FTX founder Sam Bankman-Fried Michael M. Santiago—Getty Images
Sam Bankman-Fried’s brother Gabe wanted to use the FTX Foundation to buy the island nation of Nauru and set up a bunker so he and other “efficient altruists” could live out the apocalypse in style.
Gabe’s island dream is one of the most eye-popping of the many revelations that have bubbled to the surface in a series of lawsuits filed by the FTX bankruptcy estate to recover hundreds of millions of FTX dollars from the collapse of Sam Bankman-Fried’s crypto empire — money the estate claims was all defrauded of customer cash.
In its latest claim filed in a Delaware bankruptcy court on Thursday, the FTX estate — led by former Enron bankruptcy trustee John Ray — seeks 48 counts related to the fraudulent transfer of funds by former FTX executives: Bankman-Fried, CTO Gary Wang, chief engineer Nishad Singh, and CEO Caroline Ellisona.
The lawsuit includes earlier allegations about how the executives used windfall FTX — including Bankman-Fried using client funds to bankroll its own defense — as well as new claims about its lavish spending.
“Misguided and sometimes dystopian” FTX projects
In one, the estate’s lawyers describe how the directors created a charity called the FTX Foundation “that served little purpose other than to improve the public standing of the defendants,” alleging that it receives grants directly from bank accounts that contained client funds.
The lawsuit describes the FTX Foundation’s projects as “often misguided and sometimes dystopian,” including a $30,000 grant to one person to write a book on how to discover “human utility functions.”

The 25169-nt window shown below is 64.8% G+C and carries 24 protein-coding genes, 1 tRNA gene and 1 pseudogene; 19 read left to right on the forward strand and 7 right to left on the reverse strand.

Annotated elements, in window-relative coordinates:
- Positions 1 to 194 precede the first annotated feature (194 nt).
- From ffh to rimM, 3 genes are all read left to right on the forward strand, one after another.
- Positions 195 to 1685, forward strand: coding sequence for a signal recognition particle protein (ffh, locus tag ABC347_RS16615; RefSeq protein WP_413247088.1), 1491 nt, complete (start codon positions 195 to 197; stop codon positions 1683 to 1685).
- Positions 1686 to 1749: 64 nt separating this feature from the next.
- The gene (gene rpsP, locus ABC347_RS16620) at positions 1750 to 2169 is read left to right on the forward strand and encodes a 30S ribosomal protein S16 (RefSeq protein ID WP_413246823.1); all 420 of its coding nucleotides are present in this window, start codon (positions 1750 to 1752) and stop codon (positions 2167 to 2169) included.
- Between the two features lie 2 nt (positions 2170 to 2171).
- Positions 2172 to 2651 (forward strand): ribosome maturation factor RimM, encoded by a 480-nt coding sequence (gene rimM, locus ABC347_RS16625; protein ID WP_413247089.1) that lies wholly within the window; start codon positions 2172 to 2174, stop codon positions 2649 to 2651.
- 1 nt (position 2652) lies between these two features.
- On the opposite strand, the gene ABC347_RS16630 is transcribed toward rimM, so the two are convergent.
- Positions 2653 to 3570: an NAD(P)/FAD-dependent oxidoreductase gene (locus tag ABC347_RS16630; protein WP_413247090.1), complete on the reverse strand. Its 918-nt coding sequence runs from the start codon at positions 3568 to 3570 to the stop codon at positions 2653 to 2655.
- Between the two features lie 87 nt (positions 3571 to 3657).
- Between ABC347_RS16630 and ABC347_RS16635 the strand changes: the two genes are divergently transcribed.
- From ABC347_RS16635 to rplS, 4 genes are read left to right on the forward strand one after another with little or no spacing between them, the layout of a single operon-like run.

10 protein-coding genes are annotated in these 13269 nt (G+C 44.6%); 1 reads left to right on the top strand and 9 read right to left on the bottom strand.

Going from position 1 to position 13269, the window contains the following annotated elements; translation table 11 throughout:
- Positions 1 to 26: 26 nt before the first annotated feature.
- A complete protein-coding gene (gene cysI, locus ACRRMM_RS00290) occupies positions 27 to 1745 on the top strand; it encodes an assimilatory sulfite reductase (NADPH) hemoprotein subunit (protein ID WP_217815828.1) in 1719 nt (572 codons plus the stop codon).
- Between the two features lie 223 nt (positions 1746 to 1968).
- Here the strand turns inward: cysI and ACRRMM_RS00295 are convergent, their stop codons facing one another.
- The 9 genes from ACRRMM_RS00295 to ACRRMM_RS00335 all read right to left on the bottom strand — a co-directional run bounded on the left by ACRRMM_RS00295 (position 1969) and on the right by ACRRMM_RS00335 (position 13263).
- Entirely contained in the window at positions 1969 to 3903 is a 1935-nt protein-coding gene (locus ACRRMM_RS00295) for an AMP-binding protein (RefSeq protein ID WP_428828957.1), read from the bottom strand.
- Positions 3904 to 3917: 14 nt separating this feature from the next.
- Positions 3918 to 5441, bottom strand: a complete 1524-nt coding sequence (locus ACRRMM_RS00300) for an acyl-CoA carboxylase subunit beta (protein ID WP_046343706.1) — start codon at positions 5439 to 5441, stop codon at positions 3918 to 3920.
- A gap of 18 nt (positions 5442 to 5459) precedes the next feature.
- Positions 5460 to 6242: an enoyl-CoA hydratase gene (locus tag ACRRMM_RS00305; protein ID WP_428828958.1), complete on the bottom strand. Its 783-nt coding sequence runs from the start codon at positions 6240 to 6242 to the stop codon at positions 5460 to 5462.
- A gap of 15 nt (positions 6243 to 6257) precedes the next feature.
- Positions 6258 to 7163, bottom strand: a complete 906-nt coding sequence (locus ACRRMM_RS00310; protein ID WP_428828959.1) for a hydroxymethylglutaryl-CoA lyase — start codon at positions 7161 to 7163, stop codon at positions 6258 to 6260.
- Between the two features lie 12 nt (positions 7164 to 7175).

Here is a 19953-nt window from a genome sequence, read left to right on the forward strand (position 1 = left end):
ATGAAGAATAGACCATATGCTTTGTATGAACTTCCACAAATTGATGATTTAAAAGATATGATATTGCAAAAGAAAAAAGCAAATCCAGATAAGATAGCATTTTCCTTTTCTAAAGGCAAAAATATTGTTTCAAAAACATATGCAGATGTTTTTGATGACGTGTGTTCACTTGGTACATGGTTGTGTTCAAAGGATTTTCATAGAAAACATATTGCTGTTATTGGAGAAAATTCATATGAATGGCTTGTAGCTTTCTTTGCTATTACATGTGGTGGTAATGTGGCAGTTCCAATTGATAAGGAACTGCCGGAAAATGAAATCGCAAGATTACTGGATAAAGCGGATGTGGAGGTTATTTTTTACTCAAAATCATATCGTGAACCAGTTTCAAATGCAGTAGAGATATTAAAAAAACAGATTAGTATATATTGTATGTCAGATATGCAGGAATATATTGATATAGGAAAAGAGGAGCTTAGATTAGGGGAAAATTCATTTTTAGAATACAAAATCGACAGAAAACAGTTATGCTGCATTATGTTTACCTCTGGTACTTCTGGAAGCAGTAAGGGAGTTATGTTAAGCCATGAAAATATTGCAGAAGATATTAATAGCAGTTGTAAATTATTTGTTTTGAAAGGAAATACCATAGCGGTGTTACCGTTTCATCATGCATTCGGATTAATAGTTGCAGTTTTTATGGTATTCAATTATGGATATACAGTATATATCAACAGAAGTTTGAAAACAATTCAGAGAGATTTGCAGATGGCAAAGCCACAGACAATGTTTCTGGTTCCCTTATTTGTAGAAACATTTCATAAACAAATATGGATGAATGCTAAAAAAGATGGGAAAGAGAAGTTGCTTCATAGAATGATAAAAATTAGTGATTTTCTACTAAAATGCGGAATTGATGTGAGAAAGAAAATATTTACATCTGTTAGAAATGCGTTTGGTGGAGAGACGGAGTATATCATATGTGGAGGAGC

Another $400,000 went to an entity that produced animated videos for YouTube about effective altruism, a philosophical movement popular among FTX executives who seek to maximize social impact through charitable giving and other lifestyle choices.
Before FTX’s collapse, Bankman-Fried was a top donor to political and social causes, often working with his brother, Gabriel Bankman-Fried, a former Democratic staffer and the founder of an advocacy organization called Guardian Against Pandemics.
according to New York Times, GAP raised more than $22 million in its first year in 2021, most of which came from Sam Bankman-Fried, making it an instant lobbying force. The lawsuit alleges that Sam Bankman-Fried directed at least $35 million to GAP, most of which came from Alameda accounts containing commingled client funds.
And then there’s Gabe’s Island.
In the lawsuit, the lawyers cite a memo between Gabe Bankman-Fried and an officer of the FTX Foundation in which he describes a plan to buy Nauru, a small island nation in Micronesia.
The goal, according to the memo, would be to build a bunker that could be used in the event “50%-99.99% of humans die,” with the aim of ensuring that most EAs, or effective altruists, can survive, as well as developing “sensible regulation around human genetic enhancement, and building a laboratory there.”
“Probably there are other things that are useful to do with a sovereign country as well,” the memo also notes.
The FTX estate is seeking the return of all property that was the subject of the fraudulent transfers alleged in the lawsuit, as well as financial damages, although it did not specify an amount.
Sam Bankman-Fried is awaiting trial in the Southern District of New York, which is expected to begin in October. Gary Wang, Nishad Singh and Caroline Ellison have all pleaded guilty to criminal charges and are attending the Department of Justice.
Gabe Bankman-Fried has not been accused by prosecutors of any wrongdoing in the collapse of FTX.